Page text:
Christian Michael Albrecht graduated and it was a proud day for us. A day of great celebration. Not only did he successfully achieve this milestone, but he is the last of our four children to do so. We did it! We got them all through school!!
I survived the preparation and then managed to get through the ceremony without crying (much.) Then I spent the next two weeks hauling the grandmas from one end of North Carolina to the other. We all had a great time, except unfortunately the last week I ended up getting stricken by the bubonic plague. It has had me in bed for over a week now, coughing, congested and not being able to speak above a whisper. My husband is delighted!! I suspect he somehow masterminded the whole plot behind this thing just so he could have a vacay from me nagging him to do chores.
Anyway, lying in bed this long gives me much too much time to think. And what I have been thinking about is storytelling.
From the time I was little I loved to write. When I was in the first grade, I wrote a killer story about "How the Mouse Got a Long Tail." There was this mouse, see, who ran under a door because the cat was chasing him, and the cat caught his tail just as he squeaked under (get it? squeaked?) and the mouse kept on running, and the tail stretched out longer and longgggggger...Really, the story arc was fabulous.
Anyway, when I was in the 5th grade, I read my father's book of The Collected Works of Shakespeare and for some reason got it into my head to write my own abridged version of "Julius Caesar." Ok, ok, I was a nerd even then. But I like mine better: short and to the point. "Et tu, Brute?" Thump.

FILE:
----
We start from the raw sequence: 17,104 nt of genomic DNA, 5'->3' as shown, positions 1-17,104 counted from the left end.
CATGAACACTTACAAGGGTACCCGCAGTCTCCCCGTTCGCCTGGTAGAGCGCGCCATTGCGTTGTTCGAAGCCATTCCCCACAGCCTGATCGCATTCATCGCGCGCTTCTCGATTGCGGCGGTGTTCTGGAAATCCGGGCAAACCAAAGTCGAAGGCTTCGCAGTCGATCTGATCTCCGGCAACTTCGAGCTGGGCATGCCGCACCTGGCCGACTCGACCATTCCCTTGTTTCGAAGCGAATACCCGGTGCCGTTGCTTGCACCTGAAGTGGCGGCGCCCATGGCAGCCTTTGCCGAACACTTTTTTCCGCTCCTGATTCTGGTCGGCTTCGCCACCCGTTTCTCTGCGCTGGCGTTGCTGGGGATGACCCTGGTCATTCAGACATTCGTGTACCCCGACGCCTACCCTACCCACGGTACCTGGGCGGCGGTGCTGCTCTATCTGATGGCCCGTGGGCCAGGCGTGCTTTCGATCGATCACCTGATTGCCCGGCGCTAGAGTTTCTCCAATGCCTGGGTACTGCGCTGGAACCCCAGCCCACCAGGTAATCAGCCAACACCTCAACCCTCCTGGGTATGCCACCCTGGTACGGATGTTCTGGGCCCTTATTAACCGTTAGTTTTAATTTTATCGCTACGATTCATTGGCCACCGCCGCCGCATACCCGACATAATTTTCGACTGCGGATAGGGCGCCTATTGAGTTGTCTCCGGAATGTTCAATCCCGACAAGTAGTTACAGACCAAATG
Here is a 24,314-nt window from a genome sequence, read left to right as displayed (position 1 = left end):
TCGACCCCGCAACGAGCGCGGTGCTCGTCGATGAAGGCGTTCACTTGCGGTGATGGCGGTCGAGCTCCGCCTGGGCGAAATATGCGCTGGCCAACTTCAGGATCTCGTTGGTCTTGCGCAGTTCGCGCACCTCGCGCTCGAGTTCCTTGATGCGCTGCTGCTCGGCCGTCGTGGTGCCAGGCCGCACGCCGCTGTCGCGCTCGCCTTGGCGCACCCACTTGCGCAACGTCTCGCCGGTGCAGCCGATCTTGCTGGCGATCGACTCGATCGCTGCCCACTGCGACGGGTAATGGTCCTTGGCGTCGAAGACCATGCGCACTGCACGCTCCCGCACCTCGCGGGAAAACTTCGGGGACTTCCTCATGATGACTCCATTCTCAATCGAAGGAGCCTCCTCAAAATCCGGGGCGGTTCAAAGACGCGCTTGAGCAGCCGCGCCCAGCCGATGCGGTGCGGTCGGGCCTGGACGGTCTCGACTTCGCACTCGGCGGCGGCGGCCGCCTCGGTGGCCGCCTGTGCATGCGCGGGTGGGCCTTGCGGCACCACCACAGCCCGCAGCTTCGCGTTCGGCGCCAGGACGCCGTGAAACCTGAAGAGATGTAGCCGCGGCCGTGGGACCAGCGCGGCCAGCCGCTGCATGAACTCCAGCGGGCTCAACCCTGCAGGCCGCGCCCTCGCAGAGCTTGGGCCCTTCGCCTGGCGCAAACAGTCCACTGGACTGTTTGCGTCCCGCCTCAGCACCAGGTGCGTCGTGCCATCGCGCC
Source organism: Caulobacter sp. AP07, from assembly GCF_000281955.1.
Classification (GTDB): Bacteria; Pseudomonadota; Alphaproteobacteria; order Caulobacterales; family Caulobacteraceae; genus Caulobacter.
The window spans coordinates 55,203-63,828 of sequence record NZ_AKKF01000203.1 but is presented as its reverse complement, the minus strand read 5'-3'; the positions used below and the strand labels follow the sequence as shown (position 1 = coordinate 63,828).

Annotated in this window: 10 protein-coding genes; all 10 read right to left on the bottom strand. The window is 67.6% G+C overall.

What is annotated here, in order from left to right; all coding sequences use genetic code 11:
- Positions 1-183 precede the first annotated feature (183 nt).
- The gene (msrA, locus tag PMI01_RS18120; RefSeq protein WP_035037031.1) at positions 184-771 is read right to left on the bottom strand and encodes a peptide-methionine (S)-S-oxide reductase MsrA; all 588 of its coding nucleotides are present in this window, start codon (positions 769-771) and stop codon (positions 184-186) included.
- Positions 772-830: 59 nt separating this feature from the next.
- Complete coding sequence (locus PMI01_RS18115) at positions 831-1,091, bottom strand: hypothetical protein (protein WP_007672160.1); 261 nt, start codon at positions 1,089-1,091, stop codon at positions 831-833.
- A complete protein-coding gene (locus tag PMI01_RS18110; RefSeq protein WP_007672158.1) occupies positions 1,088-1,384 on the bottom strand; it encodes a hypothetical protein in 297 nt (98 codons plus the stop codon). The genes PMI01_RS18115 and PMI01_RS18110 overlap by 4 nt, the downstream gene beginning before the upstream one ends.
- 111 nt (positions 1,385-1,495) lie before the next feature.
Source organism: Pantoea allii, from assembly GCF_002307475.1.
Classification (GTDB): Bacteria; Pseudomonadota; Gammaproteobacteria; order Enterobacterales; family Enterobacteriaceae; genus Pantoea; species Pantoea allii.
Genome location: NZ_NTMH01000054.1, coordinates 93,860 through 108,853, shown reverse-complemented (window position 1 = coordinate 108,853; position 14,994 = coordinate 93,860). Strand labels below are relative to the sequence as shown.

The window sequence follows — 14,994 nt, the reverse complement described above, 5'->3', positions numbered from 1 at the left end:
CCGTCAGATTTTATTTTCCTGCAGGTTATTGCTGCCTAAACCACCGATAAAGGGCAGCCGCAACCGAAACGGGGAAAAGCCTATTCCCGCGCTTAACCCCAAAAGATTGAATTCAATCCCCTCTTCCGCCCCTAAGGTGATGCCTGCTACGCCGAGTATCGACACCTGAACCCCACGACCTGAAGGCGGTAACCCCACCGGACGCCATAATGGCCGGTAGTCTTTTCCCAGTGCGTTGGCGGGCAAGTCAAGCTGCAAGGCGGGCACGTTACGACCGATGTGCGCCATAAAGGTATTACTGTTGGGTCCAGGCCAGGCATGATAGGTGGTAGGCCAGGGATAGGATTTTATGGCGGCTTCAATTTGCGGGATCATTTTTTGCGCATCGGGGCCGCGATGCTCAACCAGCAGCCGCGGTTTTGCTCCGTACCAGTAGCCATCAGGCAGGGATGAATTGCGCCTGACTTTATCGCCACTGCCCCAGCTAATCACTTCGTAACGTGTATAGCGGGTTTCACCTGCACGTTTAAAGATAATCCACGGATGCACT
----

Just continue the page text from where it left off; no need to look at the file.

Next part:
I wrote and wrote and wrote, and somewhere along the way, graduated from college with a BA in journalism, got married, worked at an ad agency, had four kids and....stopped writing. My words dried up. I was so busy being a wife and a mom, and teaching our children, playing with them, telling them stories and loving them, that there was no time to even take a hot bath, much less put a sentence together. The bubble baths I loved when I was young gave way to quick hops in and out of the shower, dropping into bed, and dreaming the dreamless sleep of the dead. All to wake up and do it again the next day. And the next. And the next. And the years rolled on.
Until here I am.
The youngest will be leaving in less than two months to start his own life at college. He is more than ready to write his own story. We are finished with the hands-on parenting, my husband and I. We managed to raise four kids and keep them alive until adulthood and now they have all pretty much flown the nest.
It hits me at odd times, that THAT focus of my life is now complete. My sole identity, through my own choosing, has been as "Mother." And now, there are no children any more.
It's so cliche, but it honestly does not seem possible that the time has gone by so quickly. When I look back now, I see a roaring wind of time that flattened me in its path. The squeals of laughter, petty squabbles, the telling of stories, the "Moooo-oommmm!!", the teen angst, the heartbreaks of adolescence -- all of it -- finished. Done. Over. A quiet is descending slowly upon our home. Christian works long hours and I have a foretaste of how life will be when he leaves for college, never to return home the same.
It is so bittersweet. All the years when I thought, "I can't wait...." -- well, the waiting is over. It is here. They are all moving on, into their own lives with their own children, and their own stories, and Mom is not the first thought in their minds anymore. That's ok, although hard to accept. They have been the focus of my life for 29 years, so it is a little humbling to realize that I am no longer the focus of theirs. I've been left behind, like the "Where the Wild Things Are" book, the Candyland game, and Ashton's stuffed bear named "Mooney." Loved and cherished above all at one point, but now...better tales are calling.
That's as it should be. They are all entitled to their own lives, to seek out their own adventures, to write the stories of their own souls and they should not be held back.
But in the silence that they leave behind them...
in that silence I once longed for but now rings a little hollow....
in that silence...
I will find my own words again.